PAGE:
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A Very Distinctive Sound - 90%

GreatHarrower, February 29th, 2008

Obombrid Welkins is a rather bizarre take on metal; it's use of a drum machine is put to unique and good effect and the guitars are swarming and sharp-sounding, covering the mix in a blanket of murk. The tempo of the album is consistently plodding and somewhat hypnotic, and bizarrely enough the first song is accompanied by some elderly scholar giving a speech on African dictatorships. Several other songs have incomprehensible muttering in the background, and the effect is surprisingly sinister.

As to where this music fits in within the boundaries of Black Metal, I would say that this music has more ingenuity than most of the Xasthur albums although the two bands don't sound very similar. It is easier to lose oneself in this music and not get bored with it; it drones on and the drums give it a ritualistic quality that is haunting and dare I say catchy.

All the tracks are of high quality, the first two by far contain the most memorable guitar riffing and both feature vocals. A recommended release for the open-minded who are sometimes ambiently oriented.

Black / death metal fusion with poor drumming - 67%

NausikaDalazBlindaz, February 21st, 2007

For this album the Benighted Leams project has bulked up to two people, guitarist Alex Kurtagic who heads BL and the Supernal Records label and newbie Wulfhild who wrote most of the lyrics and also plays guitar. Between them, they've got a very solid and beefy black metal guitar style which is verging on a higher-pitched death metal style, and often they sound like twenty guitarists playing note for note together instead of just two people! There is a strong flowing quality to the music and in some of the earlier tracks the riffs and melodies have a distinctive flavour; on the other hand, the fact that the BL people have a more obvious musical style means that some of the project's original quirkiness has probably gone and what remains is in the titles and lyrics. I'm not familiar with earlier BL albums but I've heard rumours about uneven sound which had a habit of disappearing suddenly and then reappearing just as abruptly plus levels of shaky musicianship. The only really shaky element I can find here is the drumming (done with a drum machine) which is not varied and seems a bit slow for the fast flowing music which has a latent aggression and sinister bent that fast and varied natural drumming by a human could bring out.

An early stand-out track is "Wraith of Winter Haven" which is the only track to have anything close to a lead guitar break and features melodies with a mediaeval folk feel. The instrumental piece "The Fame of a Dead Man's Deeds" has spoken word samples of speeches and statements by the American white nationalist William Pierce (died 2002) whose photo features in the CD booklet; not surprisingly, a lot of these samples are quite offensive and unsavoury especially at the end when the music fades out before the speeches do and you can hear Pierce woffling on about Ugandan people and cannibalism.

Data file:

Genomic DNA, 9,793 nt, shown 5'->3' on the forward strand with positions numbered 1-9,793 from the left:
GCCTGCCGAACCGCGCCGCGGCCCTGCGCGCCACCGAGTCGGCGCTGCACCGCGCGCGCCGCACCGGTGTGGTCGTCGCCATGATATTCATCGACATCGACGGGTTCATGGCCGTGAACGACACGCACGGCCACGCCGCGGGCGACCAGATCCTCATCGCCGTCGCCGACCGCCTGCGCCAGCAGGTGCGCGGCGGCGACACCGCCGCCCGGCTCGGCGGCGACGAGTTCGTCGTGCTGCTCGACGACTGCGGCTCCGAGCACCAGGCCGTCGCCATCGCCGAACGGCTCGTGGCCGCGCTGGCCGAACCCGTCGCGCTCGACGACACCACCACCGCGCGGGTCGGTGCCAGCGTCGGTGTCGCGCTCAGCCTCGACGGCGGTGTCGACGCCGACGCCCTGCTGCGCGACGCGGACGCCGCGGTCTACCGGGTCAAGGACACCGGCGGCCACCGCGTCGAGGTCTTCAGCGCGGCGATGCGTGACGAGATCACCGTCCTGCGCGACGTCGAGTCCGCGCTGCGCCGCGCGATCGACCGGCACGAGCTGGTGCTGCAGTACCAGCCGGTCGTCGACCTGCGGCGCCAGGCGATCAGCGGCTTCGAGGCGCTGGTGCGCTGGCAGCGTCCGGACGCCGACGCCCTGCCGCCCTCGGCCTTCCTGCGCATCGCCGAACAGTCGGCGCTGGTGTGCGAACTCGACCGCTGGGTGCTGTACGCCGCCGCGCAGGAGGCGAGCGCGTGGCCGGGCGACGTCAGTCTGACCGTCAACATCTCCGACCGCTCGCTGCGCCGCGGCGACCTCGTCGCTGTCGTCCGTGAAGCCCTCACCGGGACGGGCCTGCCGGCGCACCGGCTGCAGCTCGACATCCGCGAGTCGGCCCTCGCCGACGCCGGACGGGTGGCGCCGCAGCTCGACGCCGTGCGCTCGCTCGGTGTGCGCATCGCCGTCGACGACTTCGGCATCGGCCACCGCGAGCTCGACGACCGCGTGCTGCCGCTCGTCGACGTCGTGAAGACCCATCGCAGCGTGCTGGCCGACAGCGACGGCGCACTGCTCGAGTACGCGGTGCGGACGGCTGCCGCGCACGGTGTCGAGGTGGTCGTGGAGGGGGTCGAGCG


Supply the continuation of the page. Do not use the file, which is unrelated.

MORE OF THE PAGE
Kurtagic himself is vocalist on most tracks though his own mostly spoken vocals are practically drowned out by the guitar barrage. That's a real pity as his vocal style is deep and a bit like the Scottish actor Sean Connery's voice with a less obvious accent, one of the few things that keep BL firmly in the wacky black metal camp. In later tracks like "Obombrid Welkins" and "Kevin MacDonald's Theory of Eurocentrism as a Grand Evolutionary Strategy", you hardly hear Kurtagic's voice much though it's possible that not all the lyrics you see in the CD booklet made the final cut that went on CD. (I hate it when that happens.) Kurtagic is probably at his best on "There Descends a Nauseating Dampness" and "Alopaecia" (about a topic which must be the unspoken dread of metalheads, male and female, everywhere) where you can actually follow what he's saying much of the time.

As the album progresses, the music becomes more straightforward death-influenced black metal with catchy tunes: probably not what long-time BL fans are hoping for. By this point, Kurtagic's vocals have pretty much drowned in the layers of guitar apart from a few small bits that manage to escape the storm. The last track "Alopaecia" (ah, that horrible word!) perks up the interest level thanks to its subject matter (it's about hair loss leading to baldness in case you haven't picked up the hints), a very rare ambient break and Kurtagic's vocals which now include a groan but the music is starting to sound like generic blackened death metal or deathened black metal, whichever you prefer, with tunes that could more or less be interchanged with tunes on tracks 4 and 5.

This album could well serve as a beginner's guide to the Benighted Leams project. Apart from this, if you're a long-time fan of Kurtagic's project, you might want to download a few tracks first if you can before deciding whether you should get this album. If done by any other band, I'd say the music is consistently good and the level of musicianship is confident and not at all shaky but because we are talking about the Benighted Leams, I suspect some individuality has been lost and the music seems to be moving towards a black / death metal fusion that could almost appeal to a mainstream commercial audience.

The CD booklet includes band photos plus photos of the aforementioned William Pierce and the controversial American evolutionary psychologist Kevin MacDonald whose theories are the subject of a song on this album and have led to charges that he is anti-Semitic.